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Wednesday, December 09, 2015

It's Official: Akatsuki Is Safely Orbiting Venus!

An image of Venus that was taken by Akatsuki using the spacecraft's ultraviolet camera on December 6, 2015 (Pacific Time)...from a distance of 73,000 km (45,000 miles).
JAXA

Venus Climate Orbiter Akatsuki Inserted Into Venus' Orbit‏ (Press Release)

The Japan Aerospace Exploration Agency (JAXA) successfully inserted the Venus Climate Orbiter Akatsuki into the orbit circling around Venus.

As a result of measuring and calculating the Akatsuki’s orbit after its thrust ejection, the orbiter is now flying on the elliptical orbit at the apoapsis altitude of about 400 km (249 miles) and periapsis altitude of about 440,000 km (273,462 miles) from Venus. The orbit period is 13 days and 14 hours. We also found that the orbiter is flying in the same direction as that of Venus’s rotation.

The Akatsuki is in good health.

We will deploy the three scientific mission instruments namely the 2μm camera (IR2), the Lightning and Airglow Camera (LAC) and the Ultra-Stable oscillator (USO) and check their functions. JAXA will then perform initial observations with the above three instruments along with the three other instruments whose function has already been confirmed, the Ultraviolet Imager (UVI), the Longwave IR camera (LIR), and the 1μm camera (IR1) for about three months. At the same time, JAXA will also gradually adjust the orbit for shifting its elliptical orbit to the period of about nine days. The regular operation is scheduled to start in April, 2016.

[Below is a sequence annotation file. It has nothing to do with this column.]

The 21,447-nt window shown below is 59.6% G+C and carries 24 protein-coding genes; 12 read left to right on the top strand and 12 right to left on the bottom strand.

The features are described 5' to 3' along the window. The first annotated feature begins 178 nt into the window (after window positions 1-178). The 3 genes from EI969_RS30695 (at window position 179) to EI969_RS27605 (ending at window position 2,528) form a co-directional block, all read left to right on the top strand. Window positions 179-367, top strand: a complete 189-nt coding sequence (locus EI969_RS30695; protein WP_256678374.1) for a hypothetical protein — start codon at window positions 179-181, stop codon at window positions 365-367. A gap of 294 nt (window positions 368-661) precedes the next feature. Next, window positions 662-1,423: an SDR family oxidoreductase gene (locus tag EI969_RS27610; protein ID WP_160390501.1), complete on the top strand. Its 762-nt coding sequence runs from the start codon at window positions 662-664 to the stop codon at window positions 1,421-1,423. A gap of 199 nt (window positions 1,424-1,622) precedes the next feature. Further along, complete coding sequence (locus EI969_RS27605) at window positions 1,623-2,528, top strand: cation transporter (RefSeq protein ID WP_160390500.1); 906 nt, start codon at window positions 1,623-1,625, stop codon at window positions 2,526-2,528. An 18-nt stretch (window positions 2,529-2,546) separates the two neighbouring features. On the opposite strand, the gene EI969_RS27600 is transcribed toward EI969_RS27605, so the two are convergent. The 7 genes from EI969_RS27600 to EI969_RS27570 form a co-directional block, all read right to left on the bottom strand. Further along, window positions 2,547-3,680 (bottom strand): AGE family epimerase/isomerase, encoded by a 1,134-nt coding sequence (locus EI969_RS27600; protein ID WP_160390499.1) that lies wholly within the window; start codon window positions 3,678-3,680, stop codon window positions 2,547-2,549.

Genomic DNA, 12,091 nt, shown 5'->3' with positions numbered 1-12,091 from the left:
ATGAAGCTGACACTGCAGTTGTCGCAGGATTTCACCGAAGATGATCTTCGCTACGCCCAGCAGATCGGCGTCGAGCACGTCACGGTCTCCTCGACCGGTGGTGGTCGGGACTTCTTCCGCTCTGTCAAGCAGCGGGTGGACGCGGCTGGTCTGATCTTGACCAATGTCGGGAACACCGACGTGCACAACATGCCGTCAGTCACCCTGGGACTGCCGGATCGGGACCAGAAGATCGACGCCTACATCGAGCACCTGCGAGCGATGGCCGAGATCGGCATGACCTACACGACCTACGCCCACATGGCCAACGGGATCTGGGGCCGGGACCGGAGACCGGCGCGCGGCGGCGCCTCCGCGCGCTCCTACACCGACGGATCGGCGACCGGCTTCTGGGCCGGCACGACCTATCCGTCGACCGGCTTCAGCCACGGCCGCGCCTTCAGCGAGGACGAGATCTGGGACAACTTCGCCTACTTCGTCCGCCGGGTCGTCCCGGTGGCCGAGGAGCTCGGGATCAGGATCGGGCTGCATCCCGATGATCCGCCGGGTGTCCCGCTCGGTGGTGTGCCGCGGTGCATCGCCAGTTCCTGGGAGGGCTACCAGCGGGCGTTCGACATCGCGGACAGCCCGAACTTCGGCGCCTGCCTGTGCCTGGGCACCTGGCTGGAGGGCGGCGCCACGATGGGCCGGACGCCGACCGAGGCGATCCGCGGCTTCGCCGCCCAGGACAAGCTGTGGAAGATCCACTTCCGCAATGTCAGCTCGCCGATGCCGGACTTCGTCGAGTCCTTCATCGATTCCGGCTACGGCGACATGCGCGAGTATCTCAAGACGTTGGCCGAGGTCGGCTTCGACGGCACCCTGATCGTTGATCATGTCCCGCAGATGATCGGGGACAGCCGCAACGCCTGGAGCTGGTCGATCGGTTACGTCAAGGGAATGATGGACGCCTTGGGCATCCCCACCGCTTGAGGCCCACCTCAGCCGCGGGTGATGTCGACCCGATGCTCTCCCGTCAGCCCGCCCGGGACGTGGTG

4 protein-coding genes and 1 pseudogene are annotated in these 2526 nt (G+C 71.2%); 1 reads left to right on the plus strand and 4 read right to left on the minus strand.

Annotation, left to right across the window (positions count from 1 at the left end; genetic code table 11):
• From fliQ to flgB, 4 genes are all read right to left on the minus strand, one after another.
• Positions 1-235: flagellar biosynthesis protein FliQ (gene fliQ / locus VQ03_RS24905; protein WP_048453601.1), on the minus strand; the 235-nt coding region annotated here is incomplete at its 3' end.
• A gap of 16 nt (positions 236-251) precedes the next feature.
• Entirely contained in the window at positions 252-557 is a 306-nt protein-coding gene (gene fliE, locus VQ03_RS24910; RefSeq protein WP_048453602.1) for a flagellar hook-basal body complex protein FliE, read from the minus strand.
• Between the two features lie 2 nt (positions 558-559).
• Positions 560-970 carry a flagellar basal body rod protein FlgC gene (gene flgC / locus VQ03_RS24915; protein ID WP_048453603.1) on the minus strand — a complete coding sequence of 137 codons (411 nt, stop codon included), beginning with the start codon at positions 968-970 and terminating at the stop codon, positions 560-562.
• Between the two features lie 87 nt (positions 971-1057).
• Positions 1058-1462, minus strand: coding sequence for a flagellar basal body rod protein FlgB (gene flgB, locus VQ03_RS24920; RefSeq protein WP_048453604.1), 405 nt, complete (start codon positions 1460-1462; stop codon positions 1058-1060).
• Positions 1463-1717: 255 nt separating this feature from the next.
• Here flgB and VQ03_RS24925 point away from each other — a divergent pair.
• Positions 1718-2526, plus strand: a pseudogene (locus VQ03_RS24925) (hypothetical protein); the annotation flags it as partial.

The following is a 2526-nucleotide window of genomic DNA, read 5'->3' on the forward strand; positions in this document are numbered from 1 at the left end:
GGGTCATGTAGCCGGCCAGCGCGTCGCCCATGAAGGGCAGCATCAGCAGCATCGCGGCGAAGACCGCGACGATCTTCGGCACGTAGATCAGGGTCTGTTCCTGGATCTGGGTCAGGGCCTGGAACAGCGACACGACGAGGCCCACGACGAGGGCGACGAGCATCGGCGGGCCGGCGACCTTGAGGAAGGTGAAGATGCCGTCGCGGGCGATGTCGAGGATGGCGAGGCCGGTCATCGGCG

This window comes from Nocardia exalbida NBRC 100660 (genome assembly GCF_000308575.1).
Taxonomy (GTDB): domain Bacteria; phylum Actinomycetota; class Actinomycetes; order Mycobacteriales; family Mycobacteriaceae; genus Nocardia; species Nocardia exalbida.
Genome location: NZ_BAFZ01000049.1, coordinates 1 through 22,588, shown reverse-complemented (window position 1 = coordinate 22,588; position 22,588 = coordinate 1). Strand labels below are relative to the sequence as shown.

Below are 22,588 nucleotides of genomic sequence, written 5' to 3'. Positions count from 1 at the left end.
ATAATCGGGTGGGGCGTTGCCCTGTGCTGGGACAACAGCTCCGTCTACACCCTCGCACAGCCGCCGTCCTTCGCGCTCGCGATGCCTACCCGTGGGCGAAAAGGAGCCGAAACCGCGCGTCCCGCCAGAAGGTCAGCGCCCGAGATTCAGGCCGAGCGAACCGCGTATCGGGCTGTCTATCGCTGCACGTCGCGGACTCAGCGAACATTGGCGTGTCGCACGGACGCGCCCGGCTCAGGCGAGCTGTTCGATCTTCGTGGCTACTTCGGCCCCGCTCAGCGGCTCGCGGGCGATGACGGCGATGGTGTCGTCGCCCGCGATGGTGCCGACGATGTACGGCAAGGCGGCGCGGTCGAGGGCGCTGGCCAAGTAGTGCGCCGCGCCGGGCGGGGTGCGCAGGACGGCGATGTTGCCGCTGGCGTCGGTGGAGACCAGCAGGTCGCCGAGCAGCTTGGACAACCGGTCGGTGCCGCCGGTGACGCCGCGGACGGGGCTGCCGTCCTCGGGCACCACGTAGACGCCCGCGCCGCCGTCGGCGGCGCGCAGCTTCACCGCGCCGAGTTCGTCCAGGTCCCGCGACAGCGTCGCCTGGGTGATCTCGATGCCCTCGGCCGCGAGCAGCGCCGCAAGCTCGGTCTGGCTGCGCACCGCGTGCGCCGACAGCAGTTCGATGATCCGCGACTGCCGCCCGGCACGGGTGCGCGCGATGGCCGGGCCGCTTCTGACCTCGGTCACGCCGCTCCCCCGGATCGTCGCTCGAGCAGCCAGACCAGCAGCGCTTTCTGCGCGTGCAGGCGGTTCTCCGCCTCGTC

Orbit calculation result (as of Dec. 9):

Periapsis altitude: About 400 km (249 miles)

Apoasis altitude: About 440,000 km (273,462 miles)

Inclination: About 3 degrees against Venus’ revolution plane

Period: About 13 days and 14 hours

Source: Japan Aerospace Exploration Agency

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An image of Venus that was taken by Akatsuki using the spacecraft's one-micron infrared camera on December 6, 2015 (Pacific Time)...from a distance of 68,000 kilometers (42,000 miles).
JAXA

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